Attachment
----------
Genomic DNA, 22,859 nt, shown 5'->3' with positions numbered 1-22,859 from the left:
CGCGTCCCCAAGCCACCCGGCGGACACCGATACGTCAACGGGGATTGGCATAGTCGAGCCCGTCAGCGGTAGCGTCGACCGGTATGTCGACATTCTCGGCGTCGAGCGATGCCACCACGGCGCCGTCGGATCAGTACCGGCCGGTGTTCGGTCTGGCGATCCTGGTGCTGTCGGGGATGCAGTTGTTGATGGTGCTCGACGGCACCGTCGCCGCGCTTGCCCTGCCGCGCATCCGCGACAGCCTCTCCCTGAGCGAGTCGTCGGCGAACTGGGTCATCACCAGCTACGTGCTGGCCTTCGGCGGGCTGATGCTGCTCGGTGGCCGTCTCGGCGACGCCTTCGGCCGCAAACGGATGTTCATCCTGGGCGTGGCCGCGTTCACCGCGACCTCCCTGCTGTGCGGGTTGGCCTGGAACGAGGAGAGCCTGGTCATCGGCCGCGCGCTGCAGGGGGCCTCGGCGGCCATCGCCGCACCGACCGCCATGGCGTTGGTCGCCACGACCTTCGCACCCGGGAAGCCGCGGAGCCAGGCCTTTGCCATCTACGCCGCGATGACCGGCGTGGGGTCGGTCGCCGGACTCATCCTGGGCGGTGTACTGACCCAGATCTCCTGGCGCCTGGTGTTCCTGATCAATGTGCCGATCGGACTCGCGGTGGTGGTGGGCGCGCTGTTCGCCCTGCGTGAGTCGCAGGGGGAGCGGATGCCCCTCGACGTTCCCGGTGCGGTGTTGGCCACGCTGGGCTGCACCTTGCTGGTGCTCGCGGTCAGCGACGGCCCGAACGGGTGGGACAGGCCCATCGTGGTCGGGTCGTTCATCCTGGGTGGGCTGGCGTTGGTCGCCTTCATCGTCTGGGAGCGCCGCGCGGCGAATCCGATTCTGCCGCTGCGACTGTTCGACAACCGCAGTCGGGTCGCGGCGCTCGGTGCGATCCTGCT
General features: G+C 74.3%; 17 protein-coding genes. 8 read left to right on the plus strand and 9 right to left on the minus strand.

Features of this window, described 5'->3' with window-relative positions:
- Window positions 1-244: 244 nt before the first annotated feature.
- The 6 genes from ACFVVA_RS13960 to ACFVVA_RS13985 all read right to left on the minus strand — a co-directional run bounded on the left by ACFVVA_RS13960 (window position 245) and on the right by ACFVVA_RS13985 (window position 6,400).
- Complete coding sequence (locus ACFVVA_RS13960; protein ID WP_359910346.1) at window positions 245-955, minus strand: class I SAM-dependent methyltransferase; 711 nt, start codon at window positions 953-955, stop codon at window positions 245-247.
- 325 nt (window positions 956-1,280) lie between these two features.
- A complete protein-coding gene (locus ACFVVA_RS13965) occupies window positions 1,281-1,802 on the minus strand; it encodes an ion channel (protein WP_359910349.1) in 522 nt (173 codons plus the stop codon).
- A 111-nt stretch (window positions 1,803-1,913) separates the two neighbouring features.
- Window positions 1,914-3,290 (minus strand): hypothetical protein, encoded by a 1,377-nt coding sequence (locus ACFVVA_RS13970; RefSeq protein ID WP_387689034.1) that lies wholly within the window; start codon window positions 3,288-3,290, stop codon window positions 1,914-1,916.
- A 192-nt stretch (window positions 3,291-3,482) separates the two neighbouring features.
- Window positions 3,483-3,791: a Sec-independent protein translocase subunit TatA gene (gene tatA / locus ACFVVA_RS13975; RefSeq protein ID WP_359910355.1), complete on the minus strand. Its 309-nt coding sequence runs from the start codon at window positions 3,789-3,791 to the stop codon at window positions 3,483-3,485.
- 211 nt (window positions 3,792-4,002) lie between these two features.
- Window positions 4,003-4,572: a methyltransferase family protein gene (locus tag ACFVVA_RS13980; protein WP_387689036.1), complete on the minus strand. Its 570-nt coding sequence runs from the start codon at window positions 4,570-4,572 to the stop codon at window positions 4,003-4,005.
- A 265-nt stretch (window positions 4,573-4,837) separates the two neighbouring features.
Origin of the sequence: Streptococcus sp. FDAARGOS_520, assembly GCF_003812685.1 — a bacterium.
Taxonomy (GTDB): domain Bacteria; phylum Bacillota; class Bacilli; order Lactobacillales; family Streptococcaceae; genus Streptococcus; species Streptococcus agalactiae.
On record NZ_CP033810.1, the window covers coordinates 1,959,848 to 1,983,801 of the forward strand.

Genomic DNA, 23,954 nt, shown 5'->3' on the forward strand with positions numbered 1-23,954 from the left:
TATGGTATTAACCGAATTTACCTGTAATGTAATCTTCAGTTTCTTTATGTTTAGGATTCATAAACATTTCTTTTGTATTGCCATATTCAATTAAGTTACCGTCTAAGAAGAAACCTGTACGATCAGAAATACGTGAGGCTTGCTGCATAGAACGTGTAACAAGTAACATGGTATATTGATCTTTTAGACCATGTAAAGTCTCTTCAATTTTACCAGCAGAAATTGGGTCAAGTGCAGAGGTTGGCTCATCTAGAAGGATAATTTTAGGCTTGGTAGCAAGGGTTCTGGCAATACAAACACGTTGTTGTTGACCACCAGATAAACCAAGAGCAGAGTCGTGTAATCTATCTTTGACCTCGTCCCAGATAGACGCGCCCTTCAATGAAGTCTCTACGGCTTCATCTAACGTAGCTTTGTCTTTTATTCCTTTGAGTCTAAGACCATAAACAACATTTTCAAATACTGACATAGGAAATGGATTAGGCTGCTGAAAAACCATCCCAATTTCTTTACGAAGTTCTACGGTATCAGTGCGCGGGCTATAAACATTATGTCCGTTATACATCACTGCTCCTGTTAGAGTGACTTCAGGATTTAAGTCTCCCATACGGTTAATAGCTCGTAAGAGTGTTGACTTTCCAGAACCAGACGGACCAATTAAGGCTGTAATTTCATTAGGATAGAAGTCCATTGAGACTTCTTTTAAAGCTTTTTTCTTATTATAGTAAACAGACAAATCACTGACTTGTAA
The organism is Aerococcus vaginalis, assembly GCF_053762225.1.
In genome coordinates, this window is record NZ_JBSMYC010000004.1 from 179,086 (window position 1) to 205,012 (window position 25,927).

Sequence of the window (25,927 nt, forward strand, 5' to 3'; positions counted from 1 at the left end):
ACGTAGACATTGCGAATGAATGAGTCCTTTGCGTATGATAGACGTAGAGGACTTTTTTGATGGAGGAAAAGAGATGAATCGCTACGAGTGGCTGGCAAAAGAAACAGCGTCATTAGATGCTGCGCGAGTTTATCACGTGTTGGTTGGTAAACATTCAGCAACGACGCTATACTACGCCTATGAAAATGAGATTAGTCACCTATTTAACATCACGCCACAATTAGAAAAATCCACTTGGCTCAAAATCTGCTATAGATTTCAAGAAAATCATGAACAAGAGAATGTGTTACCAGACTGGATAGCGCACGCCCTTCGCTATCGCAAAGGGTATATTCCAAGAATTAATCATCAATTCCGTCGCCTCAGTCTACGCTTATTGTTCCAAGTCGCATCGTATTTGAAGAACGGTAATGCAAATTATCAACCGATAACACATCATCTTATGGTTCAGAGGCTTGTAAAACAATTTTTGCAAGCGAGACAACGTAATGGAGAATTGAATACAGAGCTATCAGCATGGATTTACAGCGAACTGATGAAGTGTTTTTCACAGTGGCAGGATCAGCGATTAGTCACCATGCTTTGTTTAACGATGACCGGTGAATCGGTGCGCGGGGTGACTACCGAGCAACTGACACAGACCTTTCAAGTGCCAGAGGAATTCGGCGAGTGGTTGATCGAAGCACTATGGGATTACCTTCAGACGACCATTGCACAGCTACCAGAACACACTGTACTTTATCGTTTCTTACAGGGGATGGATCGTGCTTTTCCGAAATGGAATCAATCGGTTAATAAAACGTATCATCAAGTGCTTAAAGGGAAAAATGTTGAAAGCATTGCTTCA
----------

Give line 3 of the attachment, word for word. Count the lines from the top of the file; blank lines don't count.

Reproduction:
General features: G+C 74.3%; 17 protein-coding genes. 8 read left to right on the plus strand and 9 right to left on the minus strand.